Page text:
A male figure lifts his shirt to reveal a hopeful sun with emanating rays. Guiding hands surround him

Credit: Sèbastien Thibault

If you are a man living in a high-income country, there is no malignancy you are more likely to get than prostate cancer. Advances in diagnosis and treatment have seen the mortality rate in the United States halve from where it was in the 1990s. But people affected still face considerable physical and mental distress, leading many researchers to take up the challenge of improving care.

Some scientists have set their sights on improving the detection of prostate cancer. The search for biomarkers in blood and urine that could augment or replace the troubled prostate-specific antigen test has yielded several promising options. Adjustments to how and when prostate biopsies are performed could help to prevent unnecessary interventions and reduce the risks associated with the procedure. And efforts are being made to increase participation in screening. This is especially important because prostate cancer is very treatable if caught early: in the United States, nearly all of those diagnosed before the disease has spread beyond the prostate gland will survive for at least five years. Once the cancer has moved to other parts of the body, the prognosis is worse. Even in those cases, however, advances in imaging and treatments are delivering fresh hope.

Treatment options for prostate cancer could yet expand further. Immunotherapy, so far employed with only limited success against prostate tumours, continues to be pursued with vigour. A class of drug that weaponizes cells’ inbuilt recycling machinery could provide yet another possibility. Such developments are welcome, as current therapeutic mainstays introduce an array of side effects. Drugs that block testosterone signalling, for instance, are thought to increase the risk of cardiovascular disease. Development of treatments will not be sufficient to help everybody: tackling the implicit bias experienced by Black people is also crucial. And mounting evidence that shows men who have sex with men experience worse outcomes from prostate-cancer treatment than do others must also be acted on.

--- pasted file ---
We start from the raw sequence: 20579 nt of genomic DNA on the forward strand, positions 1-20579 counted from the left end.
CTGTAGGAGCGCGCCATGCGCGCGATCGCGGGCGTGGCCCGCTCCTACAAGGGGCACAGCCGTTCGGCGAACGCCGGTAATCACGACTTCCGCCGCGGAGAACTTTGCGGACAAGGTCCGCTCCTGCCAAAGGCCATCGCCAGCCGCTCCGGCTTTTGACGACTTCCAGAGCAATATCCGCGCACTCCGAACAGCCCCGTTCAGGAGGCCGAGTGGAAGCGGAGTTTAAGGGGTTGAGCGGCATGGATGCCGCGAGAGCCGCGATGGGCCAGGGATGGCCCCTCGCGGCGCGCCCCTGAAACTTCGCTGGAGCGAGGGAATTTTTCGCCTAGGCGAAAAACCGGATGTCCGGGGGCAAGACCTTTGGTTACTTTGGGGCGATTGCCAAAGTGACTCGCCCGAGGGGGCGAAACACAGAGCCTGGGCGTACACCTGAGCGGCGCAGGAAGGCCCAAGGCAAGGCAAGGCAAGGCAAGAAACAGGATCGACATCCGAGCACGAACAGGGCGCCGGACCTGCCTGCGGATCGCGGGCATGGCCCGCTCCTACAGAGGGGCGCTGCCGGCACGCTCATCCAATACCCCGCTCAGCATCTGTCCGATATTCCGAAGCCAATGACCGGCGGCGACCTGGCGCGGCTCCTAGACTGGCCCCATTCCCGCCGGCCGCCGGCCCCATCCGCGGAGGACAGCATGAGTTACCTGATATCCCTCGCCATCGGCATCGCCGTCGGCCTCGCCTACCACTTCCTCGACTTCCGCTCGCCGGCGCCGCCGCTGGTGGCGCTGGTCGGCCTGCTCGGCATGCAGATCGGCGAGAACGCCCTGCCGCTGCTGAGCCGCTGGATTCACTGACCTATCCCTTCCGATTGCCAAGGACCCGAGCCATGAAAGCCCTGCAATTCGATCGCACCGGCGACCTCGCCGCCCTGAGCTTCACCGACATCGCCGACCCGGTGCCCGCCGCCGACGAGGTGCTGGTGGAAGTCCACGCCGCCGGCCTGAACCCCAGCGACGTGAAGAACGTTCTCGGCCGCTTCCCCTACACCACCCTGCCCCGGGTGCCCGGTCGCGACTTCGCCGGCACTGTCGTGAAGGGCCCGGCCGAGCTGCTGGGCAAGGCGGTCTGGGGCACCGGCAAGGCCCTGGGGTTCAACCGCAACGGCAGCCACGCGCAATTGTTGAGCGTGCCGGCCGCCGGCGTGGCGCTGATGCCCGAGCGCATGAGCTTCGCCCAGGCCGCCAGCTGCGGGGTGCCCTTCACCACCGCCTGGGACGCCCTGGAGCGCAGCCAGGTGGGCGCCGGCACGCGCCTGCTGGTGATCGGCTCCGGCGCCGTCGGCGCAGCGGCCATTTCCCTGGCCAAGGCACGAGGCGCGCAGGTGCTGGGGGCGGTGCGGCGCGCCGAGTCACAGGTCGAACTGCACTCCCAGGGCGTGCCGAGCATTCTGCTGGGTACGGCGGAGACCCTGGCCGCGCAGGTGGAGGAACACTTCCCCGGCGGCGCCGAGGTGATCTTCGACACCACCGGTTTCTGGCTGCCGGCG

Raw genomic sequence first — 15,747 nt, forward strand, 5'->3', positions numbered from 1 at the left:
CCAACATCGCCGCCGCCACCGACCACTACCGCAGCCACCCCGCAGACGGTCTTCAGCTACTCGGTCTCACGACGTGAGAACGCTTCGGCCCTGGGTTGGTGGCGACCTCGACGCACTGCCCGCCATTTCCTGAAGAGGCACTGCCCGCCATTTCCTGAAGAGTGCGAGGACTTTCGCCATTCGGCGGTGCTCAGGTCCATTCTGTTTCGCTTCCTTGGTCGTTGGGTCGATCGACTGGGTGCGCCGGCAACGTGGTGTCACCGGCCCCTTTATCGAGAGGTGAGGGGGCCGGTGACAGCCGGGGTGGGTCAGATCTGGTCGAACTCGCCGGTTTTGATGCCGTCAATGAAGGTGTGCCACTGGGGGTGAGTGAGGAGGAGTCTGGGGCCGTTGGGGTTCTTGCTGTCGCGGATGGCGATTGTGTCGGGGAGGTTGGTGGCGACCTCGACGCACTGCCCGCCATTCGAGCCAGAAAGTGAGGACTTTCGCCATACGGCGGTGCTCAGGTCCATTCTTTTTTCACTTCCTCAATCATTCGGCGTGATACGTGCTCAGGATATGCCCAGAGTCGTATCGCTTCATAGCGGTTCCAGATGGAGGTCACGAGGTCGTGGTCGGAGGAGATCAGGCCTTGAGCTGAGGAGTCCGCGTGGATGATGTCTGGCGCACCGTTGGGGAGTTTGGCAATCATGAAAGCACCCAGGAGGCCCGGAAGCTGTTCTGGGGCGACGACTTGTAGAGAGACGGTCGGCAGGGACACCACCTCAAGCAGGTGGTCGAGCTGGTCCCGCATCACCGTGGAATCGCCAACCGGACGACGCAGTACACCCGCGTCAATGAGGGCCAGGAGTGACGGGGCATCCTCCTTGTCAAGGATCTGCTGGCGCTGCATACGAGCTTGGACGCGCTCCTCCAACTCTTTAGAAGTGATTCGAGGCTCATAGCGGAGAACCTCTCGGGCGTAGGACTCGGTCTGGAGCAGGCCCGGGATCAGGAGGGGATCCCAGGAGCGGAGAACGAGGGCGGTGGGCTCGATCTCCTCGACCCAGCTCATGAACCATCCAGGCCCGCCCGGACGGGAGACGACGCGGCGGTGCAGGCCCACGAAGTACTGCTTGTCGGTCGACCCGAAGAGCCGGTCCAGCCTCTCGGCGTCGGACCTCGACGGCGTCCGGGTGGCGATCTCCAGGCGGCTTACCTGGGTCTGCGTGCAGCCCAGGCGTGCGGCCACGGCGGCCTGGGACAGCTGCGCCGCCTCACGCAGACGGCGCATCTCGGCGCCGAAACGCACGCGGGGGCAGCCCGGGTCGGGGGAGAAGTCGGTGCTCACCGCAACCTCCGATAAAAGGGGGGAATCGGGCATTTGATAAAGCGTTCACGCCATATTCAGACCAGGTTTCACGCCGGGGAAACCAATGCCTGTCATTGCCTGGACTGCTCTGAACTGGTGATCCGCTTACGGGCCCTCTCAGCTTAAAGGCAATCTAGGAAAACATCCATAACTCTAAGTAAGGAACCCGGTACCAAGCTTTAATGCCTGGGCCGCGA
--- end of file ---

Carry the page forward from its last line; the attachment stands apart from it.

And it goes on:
We are pleased to acknowledge the financial support of the Janssen Pharmaceutical Companies of Johnson & Johnson in producing this Outlook. As always, Nature retains sole responsibility for all editorial content.